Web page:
We’re in a dangerous time, right now.  We’re fighting anti-queer violence, both physical and psychological.  Religious rhetoric is often frightening to those who are already afraid.  And the message is that all of us, regardless of our sexuality, should be ashamed of human desire, intimacy and sensual connection.  The Bachmanns put sex in a box and say “This is separate to everything else,” which of course makes it easier to control.  But sexual identity and expression are about so much more than the body.  They’re about acceptance, openness and truth.

When debating the power sexual attunement, consider this:  In a multi-week erotica class that I taught in the UK, one of my students came up to me at the end of the course.  She told me how life-affirming it had been for her to write about sex in a supportive community, and how self-embraced and aglow she now felt.  “When I started this class,” she said, “I hadn’t had a period for ten months.  Two weeks ago, I had one.”  She put this down to the fact that she was feeling alive in her body.  Proud and unashamed.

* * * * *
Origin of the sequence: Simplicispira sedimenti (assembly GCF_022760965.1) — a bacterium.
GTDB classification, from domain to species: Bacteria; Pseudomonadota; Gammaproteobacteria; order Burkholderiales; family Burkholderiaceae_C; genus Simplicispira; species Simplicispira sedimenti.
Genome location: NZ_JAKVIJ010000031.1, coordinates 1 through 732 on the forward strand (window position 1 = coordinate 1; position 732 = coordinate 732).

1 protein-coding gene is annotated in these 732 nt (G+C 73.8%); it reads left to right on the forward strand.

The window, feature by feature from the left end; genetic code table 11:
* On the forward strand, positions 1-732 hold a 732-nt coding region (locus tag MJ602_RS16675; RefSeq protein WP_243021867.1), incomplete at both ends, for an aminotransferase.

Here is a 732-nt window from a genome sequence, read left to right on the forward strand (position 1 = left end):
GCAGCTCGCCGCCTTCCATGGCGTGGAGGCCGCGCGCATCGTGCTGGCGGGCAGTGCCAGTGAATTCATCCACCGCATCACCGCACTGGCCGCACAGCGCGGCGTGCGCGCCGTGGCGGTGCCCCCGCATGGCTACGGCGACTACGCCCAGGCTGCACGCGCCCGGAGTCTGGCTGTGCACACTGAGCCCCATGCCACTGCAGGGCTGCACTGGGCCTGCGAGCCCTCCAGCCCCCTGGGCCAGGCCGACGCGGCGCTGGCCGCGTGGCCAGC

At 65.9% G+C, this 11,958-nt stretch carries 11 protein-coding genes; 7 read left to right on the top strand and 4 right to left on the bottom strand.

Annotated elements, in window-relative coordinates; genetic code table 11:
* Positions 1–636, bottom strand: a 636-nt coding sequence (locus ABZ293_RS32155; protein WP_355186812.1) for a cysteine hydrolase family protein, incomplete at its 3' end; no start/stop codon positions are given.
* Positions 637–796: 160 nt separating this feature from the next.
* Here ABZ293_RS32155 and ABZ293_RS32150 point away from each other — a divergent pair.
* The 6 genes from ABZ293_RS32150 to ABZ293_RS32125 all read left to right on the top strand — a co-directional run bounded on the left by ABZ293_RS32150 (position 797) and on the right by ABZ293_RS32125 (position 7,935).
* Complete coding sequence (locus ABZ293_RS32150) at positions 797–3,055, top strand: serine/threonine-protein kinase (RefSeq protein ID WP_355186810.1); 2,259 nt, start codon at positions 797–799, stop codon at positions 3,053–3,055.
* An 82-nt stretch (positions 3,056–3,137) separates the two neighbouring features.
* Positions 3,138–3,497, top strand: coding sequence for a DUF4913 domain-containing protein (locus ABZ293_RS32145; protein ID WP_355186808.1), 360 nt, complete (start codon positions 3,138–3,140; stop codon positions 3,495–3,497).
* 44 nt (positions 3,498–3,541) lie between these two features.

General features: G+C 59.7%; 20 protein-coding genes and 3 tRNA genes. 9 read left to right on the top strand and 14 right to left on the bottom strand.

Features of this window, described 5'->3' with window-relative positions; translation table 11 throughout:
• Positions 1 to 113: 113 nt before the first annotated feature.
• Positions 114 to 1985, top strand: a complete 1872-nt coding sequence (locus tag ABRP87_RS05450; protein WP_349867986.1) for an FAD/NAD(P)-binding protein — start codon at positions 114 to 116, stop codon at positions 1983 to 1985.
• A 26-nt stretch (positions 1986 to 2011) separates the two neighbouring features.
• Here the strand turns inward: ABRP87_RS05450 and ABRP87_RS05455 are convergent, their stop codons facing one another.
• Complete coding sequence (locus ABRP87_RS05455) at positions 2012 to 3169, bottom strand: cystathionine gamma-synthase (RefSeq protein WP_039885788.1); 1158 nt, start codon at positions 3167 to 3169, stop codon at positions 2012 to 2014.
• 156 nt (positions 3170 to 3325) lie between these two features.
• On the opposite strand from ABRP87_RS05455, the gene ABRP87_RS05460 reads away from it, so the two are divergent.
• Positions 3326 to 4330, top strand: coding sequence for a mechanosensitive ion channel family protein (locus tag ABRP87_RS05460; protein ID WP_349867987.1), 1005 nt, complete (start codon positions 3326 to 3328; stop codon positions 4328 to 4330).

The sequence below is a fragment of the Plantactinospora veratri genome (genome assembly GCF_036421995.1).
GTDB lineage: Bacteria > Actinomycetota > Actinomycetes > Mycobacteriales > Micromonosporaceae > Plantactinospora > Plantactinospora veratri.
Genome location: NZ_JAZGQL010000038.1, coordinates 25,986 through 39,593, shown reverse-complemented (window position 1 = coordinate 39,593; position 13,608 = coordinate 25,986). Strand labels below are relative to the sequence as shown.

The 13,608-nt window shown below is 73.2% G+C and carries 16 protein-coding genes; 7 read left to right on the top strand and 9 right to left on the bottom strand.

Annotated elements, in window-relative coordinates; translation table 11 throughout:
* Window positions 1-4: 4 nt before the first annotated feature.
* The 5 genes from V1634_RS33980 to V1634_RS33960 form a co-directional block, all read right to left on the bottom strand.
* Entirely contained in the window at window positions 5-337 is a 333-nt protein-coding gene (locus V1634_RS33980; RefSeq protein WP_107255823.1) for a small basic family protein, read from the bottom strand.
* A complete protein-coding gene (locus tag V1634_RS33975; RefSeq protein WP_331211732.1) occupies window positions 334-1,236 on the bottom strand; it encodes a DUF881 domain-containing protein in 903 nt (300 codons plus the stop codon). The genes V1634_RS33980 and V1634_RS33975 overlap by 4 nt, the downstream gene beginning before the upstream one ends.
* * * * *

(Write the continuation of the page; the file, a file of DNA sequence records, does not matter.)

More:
Here’s my take:  When we feel good in our bodies, we’re also likely to feel good in the rest of our selves.  And if we all felt good, there’d be less war.

And where would the politicians be then?

In Boston where I live, every Borders store is closing.  It’s sad news, especially for sex.  I’ve always found the Borders staff to be a sex-positive bunch who don’t keel over with horror when I ask for the Sex section.  What’s more, Borders actually has a Sex section.  And that’s a political stance.  Acknowledging the need for Sex or Erotica shelves is akin to announcing that sex is important – and baby, that’s a statement I respect.